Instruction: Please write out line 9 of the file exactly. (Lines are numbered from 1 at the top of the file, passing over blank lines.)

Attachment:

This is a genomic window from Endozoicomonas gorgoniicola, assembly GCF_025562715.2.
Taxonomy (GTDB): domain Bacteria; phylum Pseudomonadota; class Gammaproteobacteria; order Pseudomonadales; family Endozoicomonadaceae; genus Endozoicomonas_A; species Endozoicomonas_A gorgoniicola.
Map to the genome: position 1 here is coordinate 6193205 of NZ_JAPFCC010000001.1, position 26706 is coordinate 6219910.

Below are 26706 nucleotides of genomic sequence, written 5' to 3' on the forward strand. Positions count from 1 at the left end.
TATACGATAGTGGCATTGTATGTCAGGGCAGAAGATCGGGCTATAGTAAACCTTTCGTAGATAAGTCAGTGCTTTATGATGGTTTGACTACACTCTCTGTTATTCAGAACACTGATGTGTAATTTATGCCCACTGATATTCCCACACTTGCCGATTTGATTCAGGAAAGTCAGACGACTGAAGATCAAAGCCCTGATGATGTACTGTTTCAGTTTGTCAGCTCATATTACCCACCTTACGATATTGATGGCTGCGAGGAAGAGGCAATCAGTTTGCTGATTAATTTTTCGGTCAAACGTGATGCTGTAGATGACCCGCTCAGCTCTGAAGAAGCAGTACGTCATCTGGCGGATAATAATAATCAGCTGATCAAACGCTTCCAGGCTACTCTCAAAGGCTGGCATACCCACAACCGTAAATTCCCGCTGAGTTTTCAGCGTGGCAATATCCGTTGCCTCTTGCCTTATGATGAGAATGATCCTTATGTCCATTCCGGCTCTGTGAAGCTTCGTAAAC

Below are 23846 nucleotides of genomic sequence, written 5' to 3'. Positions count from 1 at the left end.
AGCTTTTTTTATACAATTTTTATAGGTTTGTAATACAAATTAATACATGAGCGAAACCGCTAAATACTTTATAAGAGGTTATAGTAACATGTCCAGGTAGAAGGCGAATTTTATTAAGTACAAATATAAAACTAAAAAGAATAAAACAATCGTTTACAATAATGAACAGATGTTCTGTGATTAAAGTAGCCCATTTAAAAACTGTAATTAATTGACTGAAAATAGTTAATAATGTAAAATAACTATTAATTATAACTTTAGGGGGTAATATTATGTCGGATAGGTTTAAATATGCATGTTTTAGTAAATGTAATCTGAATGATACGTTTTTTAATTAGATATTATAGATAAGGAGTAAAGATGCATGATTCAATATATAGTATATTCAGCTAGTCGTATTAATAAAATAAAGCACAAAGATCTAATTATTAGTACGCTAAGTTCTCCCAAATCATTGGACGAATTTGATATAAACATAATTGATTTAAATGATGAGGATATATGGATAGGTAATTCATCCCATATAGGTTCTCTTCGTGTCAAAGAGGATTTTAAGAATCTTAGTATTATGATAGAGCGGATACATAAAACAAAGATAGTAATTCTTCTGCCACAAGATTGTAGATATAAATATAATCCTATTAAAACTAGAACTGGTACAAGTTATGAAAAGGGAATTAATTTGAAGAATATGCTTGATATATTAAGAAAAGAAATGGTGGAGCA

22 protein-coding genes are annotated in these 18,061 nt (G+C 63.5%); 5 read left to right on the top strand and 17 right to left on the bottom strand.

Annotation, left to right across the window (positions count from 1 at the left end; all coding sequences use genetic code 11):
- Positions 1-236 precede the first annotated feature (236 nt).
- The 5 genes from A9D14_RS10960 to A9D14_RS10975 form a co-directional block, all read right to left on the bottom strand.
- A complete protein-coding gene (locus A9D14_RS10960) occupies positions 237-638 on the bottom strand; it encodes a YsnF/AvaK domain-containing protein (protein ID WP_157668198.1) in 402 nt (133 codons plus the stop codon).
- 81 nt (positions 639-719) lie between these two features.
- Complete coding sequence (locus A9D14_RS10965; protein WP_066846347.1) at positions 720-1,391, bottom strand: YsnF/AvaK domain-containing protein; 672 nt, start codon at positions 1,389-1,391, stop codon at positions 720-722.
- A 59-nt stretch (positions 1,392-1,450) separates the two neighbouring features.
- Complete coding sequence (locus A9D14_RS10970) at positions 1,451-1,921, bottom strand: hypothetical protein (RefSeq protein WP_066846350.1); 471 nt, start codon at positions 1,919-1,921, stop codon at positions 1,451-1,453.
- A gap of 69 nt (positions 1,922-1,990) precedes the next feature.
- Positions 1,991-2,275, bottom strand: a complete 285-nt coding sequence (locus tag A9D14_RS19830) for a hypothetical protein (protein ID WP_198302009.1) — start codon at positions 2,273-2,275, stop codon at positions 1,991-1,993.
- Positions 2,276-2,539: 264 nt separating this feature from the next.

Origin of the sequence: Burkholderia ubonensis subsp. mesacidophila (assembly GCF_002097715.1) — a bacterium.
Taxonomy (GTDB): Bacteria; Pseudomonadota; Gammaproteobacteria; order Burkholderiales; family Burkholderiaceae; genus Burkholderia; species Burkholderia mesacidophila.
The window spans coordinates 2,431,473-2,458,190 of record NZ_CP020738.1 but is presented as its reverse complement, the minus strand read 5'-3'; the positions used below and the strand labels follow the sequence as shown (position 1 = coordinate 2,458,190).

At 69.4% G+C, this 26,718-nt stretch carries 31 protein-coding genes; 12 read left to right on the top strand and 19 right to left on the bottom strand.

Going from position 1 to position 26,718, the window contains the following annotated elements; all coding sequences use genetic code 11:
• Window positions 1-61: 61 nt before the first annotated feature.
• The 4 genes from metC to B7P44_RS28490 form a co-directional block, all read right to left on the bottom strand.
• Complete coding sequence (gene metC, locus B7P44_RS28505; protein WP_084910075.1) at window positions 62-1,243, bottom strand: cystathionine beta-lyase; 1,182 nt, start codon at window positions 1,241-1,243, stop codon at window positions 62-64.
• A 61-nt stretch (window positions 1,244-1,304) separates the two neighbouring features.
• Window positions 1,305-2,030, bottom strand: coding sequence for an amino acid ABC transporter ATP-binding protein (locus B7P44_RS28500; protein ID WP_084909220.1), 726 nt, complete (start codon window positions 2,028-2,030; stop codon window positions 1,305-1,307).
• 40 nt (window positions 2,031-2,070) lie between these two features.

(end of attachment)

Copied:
Annotation, left to right across the window (positions count from 1 at the left end; all coding sequences use genetic code 11):